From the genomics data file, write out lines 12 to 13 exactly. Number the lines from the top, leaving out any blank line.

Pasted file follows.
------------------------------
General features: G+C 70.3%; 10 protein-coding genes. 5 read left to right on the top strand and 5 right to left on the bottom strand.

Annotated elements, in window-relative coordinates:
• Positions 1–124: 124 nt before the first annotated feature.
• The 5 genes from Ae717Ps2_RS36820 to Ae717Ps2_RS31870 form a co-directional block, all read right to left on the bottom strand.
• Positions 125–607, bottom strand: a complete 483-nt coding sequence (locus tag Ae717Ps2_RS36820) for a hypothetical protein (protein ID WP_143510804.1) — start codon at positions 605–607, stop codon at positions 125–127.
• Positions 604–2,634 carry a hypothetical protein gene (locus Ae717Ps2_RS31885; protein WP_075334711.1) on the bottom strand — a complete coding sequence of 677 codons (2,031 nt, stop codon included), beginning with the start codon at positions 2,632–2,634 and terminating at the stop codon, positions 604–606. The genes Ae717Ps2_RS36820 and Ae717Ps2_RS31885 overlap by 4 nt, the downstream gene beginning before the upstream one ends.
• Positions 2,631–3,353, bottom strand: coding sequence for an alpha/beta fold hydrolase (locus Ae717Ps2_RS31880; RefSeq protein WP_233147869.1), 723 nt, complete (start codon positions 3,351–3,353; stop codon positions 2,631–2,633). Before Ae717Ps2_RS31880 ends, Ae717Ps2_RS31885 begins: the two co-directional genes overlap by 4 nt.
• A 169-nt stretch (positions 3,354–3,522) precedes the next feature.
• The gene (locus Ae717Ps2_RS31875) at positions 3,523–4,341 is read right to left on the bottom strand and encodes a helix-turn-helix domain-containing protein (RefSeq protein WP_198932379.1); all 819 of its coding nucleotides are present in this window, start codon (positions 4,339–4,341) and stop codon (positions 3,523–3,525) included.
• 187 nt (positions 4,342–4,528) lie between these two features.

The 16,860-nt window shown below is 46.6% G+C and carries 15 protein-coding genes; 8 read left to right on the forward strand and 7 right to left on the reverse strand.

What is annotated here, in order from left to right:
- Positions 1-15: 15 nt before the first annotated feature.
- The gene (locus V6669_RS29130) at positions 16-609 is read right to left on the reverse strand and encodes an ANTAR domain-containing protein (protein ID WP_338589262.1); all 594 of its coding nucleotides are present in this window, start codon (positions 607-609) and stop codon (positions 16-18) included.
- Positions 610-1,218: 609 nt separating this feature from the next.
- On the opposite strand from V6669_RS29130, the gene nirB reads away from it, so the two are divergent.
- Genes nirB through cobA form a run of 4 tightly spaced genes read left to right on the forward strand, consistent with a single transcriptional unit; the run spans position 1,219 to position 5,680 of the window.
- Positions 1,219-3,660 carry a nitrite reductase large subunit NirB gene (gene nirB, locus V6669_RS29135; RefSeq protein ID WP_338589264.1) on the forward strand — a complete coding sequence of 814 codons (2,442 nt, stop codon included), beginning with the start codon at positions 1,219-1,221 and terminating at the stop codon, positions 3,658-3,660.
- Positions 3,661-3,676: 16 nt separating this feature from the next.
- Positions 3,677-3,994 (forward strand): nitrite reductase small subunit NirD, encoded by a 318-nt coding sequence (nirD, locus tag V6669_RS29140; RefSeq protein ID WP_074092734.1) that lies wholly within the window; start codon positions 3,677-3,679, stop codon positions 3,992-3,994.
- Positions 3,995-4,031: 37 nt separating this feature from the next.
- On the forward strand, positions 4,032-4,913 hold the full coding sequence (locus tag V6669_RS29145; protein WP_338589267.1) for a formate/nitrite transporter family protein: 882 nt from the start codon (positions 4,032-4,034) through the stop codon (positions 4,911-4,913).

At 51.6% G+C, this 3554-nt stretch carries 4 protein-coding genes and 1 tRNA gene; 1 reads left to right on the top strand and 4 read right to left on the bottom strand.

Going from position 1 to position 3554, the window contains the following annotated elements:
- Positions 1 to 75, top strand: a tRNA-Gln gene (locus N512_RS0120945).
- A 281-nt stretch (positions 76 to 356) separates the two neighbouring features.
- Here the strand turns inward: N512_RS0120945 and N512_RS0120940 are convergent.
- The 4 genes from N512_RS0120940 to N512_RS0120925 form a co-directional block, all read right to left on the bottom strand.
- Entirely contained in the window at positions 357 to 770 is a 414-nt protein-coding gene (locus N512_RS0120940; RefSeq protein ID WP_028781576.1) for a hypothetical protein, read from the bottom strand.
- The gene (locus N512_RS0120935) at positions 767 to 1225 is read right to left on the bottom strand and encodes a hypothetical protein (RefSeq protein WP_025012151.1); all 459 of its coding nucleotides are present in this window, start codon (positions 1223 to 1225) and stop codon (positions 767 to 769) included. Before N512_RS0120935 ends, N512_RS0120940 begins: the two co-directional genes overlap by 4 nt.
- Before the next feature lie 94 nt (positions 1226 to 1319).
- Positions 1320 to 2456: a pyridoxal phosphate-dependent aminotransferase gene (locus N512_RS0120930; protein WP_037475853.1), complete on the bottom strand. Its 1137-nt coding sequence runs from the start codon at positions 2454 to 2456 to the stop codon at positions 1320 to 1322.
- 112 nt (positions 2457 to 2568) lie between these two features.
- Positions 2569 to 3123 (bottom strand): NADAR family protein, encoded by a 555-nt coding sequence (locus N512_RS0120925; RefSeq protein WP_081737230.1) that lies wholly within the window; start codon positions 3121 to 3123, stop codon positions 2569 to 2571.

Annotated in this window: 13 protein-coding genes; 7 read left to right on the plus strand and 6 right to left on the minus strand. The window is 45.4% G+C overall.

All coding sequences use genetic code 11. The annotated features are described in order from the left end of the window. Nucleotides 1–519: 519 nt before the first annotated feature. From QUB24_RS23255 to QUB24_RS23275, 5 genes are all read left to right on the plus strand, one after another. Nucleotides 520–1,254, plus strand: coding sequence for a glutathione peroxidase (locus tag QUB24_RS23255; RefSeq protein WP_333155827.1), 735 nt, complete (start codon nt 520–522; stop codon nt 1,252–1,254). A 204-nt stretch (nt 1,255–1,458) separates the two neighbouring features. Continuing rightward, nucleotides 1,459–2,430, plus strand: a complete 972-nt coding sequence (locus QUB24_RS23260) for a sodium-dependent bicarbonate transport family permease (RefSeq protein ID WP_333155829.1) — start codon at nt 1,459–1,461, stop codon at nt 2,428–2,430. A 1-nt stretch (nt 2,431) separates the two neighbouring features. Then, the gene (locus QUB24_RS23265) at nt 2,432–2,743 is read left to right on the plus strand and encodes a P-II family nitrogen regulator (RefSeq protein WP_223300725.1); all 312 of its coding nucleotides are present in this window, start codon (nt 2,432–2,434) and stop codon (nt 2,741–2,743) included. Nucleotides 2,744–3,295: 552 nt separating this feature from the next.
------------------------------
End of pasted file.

What is annotated here, in order from left to right:
- Positions 1-15: 15 nt before the first annotated feature.